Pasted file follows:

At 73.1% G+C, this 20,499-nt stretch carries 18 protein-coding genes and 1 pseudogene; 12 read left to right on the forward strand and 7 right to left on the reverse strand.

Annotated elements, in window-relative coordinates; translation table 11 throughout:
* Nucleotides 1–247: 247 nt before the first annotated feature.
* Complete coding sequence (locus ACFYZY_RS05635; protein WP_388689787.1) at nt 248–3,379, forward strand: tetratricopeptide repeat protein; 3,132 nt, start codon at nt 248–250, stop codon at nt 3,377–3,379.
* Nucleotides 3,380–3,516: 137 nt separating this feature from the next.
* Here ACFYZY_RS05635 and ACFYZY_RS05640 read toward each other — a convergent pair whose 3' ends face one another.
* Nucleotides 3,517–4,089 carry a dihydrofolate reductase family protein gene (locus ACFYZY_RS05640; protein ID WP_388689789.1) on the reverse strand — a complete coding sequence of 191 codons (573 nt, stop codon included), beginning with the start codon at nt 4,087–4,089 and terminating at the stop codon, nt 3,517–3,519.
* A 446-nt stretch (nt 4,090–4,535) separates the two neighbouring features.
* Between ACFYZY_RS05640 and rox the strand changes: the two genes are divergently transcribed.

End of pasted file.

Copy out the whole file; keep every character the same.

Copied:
At 73.1% G+C, this 20,499-nt stretch carries 18 protein-coding genes and 1 pseudogene; 12 read left to right on the forward strand and 7 right to left on the reverse strand.

Annotated elements, in window-relative coordinates; translation table 11 throughout:
* Nucleotides 1–247: 247 nt before the first annotated feature.
* Complete coding sequence (locus ACFYZY_RS05635; protein WP_388689787.1) at nt 248–3,379, forward strand: tetratricopeptide repeat protein; 3,132 nt, start codon at nt 248–250, stop codon at nt 3,377–3,379.
* Nucleotides 3,380–3,516: 137 nt separating this feature from the next.
* Here ACFYZY_RS05635 and ACFYZY_RS05640 read toward each other — a convergent pair whose 3' ends face one another.
* Nucleotides 3,517–4,089 carry a dihydrofolate reductase family protein gene (locus ACFYZY_RS05640; protein ID WP_388689789.1) on the reverse strand — a complete coding sequence of 191 codons (573 nt, stop codon included), beginning with the start codon at nt 4,087–4,089 and terminating at the stop codon, nt 3,517–3,519.
* A 446-nt stretch (nt 4,090–4,535) separates the two neighbouring features.
* Between ACFYZY_RS05640 and rox the strand changes: the two genes are divergently transcribed.